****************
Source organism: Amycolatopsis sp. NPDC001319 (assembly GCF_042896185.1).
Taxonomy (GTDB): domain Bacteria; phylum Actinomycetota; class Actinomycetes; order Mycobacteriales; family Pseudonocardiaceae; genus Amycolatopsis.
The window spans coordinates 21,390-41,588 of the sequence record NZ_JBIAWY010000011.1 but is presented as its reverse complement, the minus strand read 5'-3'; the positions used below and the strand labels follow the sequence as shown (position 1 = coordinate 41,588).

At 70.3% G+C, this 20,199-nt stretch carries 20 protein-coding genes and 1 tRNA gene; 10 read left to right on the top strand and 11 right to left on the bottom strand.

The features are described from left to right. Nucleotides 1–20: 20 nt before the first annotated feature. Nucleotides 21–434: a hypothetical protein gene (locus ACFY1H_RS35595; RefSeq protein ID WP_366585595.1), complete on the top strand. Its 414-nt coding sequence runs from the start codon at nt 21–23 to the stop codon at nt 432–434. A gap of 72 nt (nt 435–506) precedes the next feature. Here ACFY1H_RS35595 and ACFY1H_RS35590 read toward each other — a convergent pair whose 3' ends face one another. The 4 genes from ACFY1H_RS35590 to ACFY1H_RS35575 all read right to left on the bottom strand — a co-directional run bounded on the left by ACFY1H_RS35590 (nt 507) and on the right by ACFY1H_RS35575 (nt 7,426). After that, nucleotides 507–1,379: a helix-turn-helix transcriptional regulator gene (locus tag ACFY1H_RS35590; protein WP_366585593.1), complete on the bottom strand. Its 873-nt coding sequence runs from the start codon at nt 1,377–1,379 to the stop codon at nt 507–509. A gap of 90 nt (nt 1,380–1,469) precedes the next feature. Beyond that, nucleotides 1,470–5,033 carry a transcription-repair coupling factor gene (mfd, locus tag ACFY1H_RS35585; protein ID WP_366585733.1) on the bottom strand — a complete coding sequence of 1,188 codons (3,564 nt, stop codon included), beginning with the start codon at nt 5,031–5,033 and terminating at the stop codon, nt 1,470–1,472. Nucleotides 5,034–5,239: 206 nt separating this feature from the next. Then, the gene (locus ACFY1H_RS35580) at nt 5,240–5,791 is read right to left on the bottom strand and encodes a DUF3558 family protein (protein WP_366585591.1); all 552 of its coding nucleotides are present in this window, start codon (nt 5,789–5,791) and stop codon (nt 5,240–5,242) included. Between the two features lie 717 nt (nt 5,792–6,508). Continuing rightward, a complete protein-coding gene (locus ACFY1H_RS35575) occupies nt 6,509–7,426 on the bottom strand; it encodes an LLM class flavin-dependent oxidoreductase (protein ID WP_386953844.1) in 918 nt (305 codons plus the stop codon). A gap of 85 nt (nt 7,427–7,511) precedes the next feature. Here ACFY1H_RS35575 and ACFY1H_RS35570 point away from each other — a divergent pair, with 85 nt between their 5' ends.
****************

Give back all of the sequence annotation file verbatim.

Source organism: Amycolatopsis sp. NPDC001319 (assembly GCF_042896185.1).
Taxonomy (GTDB): domain Bacteria; phylum Actinomycetota; class Actinomycetes; order Mycobacteriales; family Pseudonocardiaceae; genus Amycolatopsis.
The window spans coordinates 21,390-41,588 of the sequence record NZ_JBIAWY010000011.1 but is presented as its reverse complement, the minus strand read 5'-3'; the positions used below and the strand labels follow the sequence as shown (position 1 = coordinate 41,588).

At 70.3% G+C, this 20,199-nt stretch carries 20 protein-coding genes and 1 tRNA gene; 10 read left to right on the top strand and 11 right to left on the bottom strand.

The features are described from left to right. Nucleotides 1–20: 20 nt before the first annotated feature. Nucleotides 21–434: a hypothetical protein gene (locus ACFY1H_RS35595; RefSeq protein ID WP_366585595.1), complete on the top strand. Its 414-nt coding sequence runs from the start codon at nt 21–23 to the stop codon at nt 432–434. A gap of 72 nt (nt 435–506) precedes the next feature. Here ACFY1H_RS35595 and ACFY1H_RS35590 read toward each other — a convergent pair whose 3' ends face one another. The 4 genes from ACFY1H_RS35590 to ACFY1H_RS35575 all read right to left on the bottom strand — a co-directional run bounded on the left by ACFY1H_RS35590 (nt 507) and on the right by ACFY1H_RS35575 (nt 7,426). After that, nucleotides 507–1,379: a helix-turn-helix transcriptional regulator gene (locus tag ACFY1H_RS35590; protein WP_366585593.1), complete on the bottom strand. Its 873-nt coding sequence runs from the start codon at nt 1,377–1,379 to the stop codon at nt 507–509. A gap of 90 nt (nt 1,380–1,469) precedes the next feature. Beyond that, nucleotides 1,470–5,033 carry a transcription-repair coupling factor gene (mfd, locus tag ACFY1H_RS35585; protein ID WP_366585733.1) on the bottom strand — a complete coding sequence of 1,188 codons (3,564 nt, stop codon included), beginning with the start codon at nt 5,031–5,033 and terminating at the stop codon, nt 1,470–1,472. Nucleotides 5,034–5,239: 206 nt separating this feature from the next. Then, the gene (locus ACFY1H_RS35580) at nt 5,240–5,791 is read right to left on the bottom strand and encodes a DUF3558 family protein (protein WP_366585591.1); all 552 of its coding nucleotides are present in this window, start codon (nt 5,789–5,791) and stop codon (nt 5,240–5,242) included. Between the two features lie 717 nt (nt 5,792–6,508). Continuing rightward, a complete protein-coding gene (locus ACFY1H_RS35575) occupies nt 6,509–7,426 on the bottom strand; it encodes an LLM class flavin-dependent oxidoreductase (protein ID WP_386953844.1) in 918 nt (305 codons plus the stop codon). A gap of 85 nt (nt 7,427–7,511) precedes the next feature. Here ACFY1H_RS35575 and ACFY1H_RS35570 point away from each other — a divergent pair, with 85 nt between their 5' ends.